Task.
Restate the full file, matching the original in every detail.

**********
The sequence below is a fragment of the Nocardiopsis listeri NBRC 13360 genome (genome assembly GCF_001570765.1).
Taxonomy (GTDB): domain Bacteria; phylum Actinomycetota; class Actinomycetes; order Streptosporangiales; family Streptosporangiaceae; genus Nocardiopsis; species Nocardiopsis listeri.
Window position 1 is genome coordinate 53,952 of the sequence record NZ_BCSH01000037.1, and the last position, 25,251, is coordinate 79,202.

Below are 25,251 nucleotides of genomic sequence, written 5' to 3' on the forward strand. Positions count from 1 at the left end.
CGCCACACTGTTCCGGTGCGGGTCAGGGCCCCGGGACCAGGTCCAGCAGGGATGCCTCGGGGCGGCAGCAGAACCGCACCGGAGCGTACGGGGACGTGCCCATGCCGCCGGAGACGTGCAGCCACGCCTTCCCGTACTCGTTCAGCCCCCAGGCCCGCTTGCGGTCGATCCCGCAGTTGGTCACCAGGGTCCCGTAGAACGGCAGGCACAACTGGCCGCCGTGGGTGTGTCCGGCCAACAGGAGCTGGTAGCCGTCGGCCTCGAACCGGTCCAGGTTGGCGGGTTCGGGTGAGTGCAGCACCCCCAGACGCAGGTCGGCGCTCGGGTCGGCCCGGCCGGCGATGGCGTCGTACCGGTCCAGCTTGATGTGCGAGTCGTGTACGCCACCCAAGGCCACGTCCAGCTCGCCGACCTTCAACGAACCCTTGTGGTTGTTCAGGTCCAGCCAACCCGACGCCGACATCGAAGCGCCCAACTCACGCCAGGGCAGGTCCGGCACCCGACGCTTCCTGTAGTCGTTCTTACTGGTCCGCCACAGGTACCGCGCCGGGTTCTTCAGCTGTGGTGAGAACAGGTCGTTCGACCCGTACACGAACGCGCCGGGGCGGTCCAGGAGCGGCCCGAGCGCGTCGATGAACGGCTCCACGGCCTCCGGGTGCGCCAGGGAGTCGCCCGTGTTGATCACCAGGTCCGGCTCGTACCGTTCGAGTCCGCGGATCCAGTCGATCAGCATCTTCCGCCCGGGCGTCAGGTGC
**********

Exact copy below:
The sequence below is a fragment of the Nocardiopsis listeri NBRC 13360 genome (genome assembly GCF_001570765.1).
Taxonomy (GTDB): domain Bacteria; phylum Actinomycetota; class Actinomycetes; order Streptosporangiales; family Streptosporangiaceae; genus Nocardiopsis; species Nocardiopsis listeri.
Window position 1 is genome coordinate 53,952 of the sequence record NZ_BCSH01000037.1, and the last position, 25,251, is coordinate 79,202.

Below are 25,251 nucleotides of genomic sequence, written 5' to 3' on the forward strand. Positions count from 1 at the left end.
CGCCACACTGTTCCGGTGCGGGTCAGGGCCCCGGGACCAGGTCCAGCAGGGATGCCTCGGGGCGGCAGCAGAACCGCACCGGAGCGTACGGGGACGTGCCCATGCCGCCGGAGACGTGCAGCCACGCCTTCCCGTACTCGTTCAGCCCCCAGGCCCGCTTGCGGTCGATCCCGCAGTTGGTCACCAGGGTCCCGTAGAACGGCAGGCACAACTGGCCGCCGTGGGTGTGTCCGGCCAACAGGAGCTGGTAGCCGTCGGCCTCGAACCGGTCCAGGTTGGCGGGTTCGGGTGAGTGCAGCACCCCCAGACGCAGGTCGGCGCTCGGGTCGGCCCGGCCGGCGATGGCGTCGTACCGGTCCAGCTTGATGTGCGAGTCGTGTACGCCACCCAAGGCCACGTCCAGCTCGCCGACCTTCAACGAACCCTTGTGGTTGTTCAGGTCCAGCCAACCCGACGCCGACATCGAAGCGCCCAACTCACGCCAGGGCAGGTCCGGCACCCGACGCTTCCTGTAGTCGTTCTTACTGGTCCGCCACAGGTACCGCGCCGGGTTCTTCAGCTGTGGTGAGAACAGGTCGTTCGACCCGTACACGAACGCGCCGGGGCGGTCCAGGAGCGGCCCGAGCGCGTCGATGAACGGCTCCACGGCCTCCGGGTGCGCCAGGGAGTCGCCCGTGTTGATCACCAGGTCCGGCTCGTACCGTTCGAGTCCGCGGATCCAGTCGATCAGCATCTTCCGCCCGGGCGTCAGGTGC